RadFxSat is a partnership with Vanderbilt University's Institute for Space and Defense Electronics (ISDE) and hosts four payloads for the study of radiation effects on commercial off-the-shelf components. It will carry a Fox-1 style FM U/V repeater with an uplink on 435.250 MHz (67.0 Hz CTCSS) and a downlink on 145.960 MHz. Satellite and experiment telemetry will be downlinked via the DUV subaudible telemetry stream, which can be decoded using FoxTelem software.

AMSAT will have more information on the launch and the satellite's early operations, and it will post the first telemetry reception. More launch updates are available from ULA via Facebook, Twitter, or Instagram, hashtags #DeltaII and #JPSS1.

RadFxSat (Fox-1B). [Photo courtesy of AMSAT]

Meanwhile, progress continues on getting future Fox payloads into space. On November 6, AMSAT Vice-President Engineering Jerry Buxton, N0JY, delivered Fox-1D to Spaceflight, Inc in Seattle, where it was integrated into its Innovative Solutions in Space QuadPack for delivery to India. Fox-1D will launch on the next ISRO Polar Satellite Launch Vehicle (PSLV) flight, scheduled to take place by the end of December.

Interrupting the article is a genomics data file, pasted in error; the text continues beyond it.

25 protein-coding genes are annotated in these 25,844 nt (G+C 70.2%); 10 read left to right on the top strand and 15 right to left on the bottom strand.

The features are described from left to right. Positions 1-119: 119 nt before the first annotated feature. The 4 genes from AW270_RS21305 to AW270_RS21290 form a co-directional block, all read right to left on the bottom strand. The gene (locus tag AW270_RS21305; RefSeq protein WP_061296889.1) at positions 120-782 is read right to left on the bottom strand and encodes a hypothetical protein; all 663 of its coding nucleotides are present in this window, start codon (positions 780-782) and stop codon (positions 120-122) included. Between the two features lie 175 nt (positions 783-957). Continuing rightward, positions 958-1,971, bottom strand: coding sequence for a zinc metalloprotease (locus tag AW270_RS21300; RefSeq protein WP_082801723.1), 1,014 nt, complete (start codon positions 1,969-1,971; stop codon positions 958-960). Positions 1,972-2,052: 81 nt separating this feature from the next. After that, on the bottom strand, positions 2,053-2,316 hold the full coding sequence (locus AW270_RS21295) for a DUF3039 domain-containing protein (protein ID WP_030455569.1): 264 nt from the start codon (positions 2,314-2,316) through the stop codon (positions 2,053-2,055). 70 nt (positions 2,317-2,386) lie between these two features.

In addition to the Fox-1 U/V FM transponder, Fox-1D will carry several university experiments, including a MEMS gyro from Pennsylvania State University-Erie, a camera from Virginia Tech, and the University of Iowa's High Energy Radiation CubeSat Instrument (HERCI) radiation mapping experiment.

Fox-1D also carries the AMSAT "L-Band Downshifter," which gives the option of utilizing a 1.2-GHz uplink for the FM transponder. The NASA ELaNa XX mission that will carry RadFxSat-2 (Fox-1E) into orbit will take place no earlier than the end of next March, AMSAT reported recently. Read more. -- Thanks to ULA, AMSAT News Service

SKYWARN Recognition Day is Saturday, December 2

A heads up: SKYWARN™ Recognition Day (SRD) will take place this year on Saturday, December 2 from 0000 until 2400 UTC (starts on the evening of Friday, December 1, in US time zones).